I want to write in Spanish "Is this girl happy?". What I came up with is "Está esta niña feliz?". It looks strange and sounds unclear, but I don't want to use "Es esta niña feliz?", because this is a temporary state. Is it a right translation? Is "está esta" ever correct in a sentence?
Your sentence might sound a little weird to your ear because this particular combination of verb and adjective isn't customary. Most often you'll find these two arrangements:
In addition, "esta" isn't used as often as "this" is used in English. When it's clear from the context which girl we're talking about, we'll generally just use the definite article:
¿Está la niña contenta?
And if possible (in other words, when the context is clear enough), we'll omit "la niña" completely:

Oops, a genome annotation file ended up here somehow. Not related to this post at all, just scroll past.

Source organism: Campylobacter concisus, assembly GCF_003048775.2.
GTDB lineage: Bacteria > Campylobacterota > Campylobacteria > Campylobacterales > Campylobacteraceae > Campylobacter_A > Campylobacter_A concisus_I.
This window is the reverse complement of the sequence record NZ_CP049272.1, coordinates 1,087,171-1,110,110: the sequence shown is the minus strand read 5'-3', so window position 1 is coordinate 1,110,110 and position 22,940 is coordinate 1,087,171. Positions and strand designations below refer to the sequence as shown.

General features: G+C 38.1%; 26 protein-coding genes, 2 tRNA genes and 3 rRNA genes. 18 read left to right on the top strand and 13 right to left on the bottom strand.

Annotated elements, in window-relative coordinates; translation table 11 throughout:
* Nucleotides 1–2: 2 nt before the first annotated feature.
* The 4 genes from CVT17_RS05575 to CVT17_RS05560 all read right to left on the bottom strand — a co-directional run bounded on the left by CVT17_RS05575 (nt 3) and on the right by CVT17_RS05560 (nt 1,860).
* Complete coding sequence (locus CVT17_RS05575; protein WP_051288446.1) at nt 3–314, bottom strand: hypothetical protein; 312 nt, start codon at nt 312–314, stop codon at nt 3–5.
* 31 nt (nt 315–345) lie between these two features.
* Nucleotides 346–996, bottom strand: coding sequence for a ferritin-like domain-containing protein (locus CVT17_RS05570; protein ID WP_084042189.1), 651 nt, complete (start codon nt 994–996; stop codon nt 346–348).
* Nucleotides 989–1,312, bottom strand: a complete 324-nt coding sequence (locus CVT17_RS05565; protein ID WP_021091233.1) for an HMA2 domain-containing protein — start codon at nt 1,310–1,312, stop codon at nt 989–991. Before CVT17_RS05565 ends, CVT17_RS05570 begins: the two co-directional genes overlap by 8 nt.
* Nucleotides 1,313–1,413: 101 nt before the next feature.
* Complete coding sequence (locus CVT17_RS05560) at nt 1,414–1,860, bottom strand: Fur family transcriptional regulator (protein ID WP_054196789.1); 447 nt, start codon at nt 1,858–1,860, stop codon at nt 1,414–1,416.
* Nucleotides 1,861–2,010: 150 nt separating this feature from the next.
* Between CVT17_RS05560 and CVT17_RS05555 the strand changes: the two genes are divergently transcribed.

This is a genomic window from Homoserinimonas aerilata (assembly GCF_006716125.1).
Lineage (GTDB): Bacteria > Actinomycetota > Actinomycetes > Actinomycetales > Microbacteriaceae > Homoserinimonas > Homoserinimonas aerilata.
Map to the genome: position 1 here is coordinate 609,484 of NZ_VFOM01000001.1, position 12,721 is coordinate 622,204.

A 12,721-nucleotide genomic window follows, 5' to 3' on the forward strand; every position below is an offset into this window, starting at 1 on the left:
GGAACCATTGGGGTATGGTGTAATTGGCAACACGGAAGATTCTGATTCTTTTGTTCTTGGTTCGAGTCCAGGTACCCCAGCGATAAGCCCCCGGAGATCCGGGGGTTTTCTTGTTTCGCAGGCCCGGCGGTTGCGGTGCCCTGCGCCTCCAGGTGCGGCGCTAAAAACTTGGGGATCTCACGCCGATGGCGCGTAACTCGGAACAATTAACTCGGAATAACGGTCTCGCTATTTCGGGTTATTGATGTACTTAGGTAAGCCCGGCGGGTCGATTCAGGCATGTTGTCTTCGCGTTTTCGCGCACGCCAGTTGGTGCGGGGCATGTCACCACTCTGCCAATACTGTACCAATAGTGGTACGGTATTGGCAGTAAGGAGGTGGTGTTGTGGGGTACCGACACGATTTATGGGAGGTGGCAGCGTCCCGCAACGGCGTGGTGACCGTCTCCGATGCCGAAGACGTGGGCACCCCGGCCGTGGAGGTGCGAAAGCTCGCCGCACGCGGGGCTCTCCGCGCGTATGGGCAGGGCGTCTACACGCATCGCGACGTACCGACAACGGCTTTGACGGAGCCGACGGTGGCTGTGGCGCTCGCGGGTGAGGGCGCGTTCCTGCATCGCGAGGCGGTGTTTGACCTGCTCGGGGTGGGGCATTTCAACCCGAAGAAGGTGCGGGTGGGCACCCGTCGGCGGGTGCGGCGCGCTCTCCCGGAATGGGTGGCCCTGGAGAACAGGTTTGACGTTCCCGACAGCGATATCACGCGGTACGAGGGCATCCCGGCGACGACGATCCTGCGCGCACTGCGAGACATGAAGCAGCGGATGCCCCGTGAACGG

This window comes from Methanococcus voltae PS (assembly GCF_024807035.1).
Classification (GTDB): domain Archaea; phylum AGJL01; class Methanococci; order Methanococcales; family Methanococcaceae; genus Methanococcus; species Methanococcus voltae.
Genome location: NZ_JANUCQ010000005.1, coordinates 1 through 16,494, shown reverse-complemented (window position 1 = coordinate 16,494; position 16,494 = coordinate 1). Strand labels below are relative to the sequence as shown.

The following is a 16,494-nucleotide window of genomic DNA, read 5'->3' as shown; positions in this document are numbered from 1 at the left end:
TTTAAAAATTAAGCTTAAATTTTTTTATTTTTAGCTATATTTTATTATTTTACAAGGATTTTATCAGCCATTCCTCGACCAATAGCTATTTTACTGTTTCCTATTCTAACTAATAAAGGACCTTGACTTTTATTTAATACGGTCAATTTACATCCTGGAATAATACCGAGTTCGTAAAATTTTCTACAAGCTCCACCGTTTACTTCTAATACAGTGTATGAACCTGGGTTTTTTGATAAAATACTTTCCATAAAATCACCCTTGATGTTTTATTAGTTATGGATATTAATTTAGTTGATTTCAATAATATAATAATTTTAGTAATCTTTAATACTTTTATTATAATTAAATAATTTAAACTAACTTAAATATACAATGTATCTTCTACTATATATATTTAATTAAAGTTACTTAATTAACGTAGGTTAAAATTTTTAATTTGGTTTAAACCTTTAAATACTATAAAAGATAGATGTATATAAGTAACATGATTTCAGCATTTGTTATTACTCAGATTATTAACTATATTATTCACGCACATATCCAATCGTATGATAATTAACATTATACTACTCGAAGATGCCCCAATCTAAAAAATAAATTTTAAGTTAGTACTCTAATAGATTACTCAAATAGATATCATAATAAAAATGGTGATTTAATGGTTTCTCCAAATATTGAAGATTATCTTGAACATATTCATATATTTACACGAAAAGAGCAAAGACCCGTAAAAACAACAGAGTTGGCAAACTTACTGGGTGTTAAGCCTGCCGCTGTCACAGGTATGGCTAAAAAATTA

Now, I'll tell you where one will see the demonstrative pronoun esta used on a regular basis -- when you're distinguishing between this and the other. (Note, "esa" [that] is generally avoided, see What does "ese" mean?, but that's okay, "the other" [la otra] works just fine when making comparisons.)
For example, suppose we are analyzing differences between two girls based on their demeanor in a videotape of a classroom lesson and activity. We might point out:
Esta niña está contenta, pero la otra no.
If A is wondering how B perceives the two girls, A might ask B:
¿Está esta niña contenta?
Or, more commonly:
¿Esta niña está contenta?
In this same scenario, perhaps B already pointed out
La niña al fondo no se ve muy contenta. [The girl at the back doesn't look very happy.]
And now, to point out the contrast, B might ask A's opinion:
¿Qué crees, está esta niña más contenta [que la del fondo]?
I had to work a bit to come up with a conceivable context for the question -- but it certainly is possible.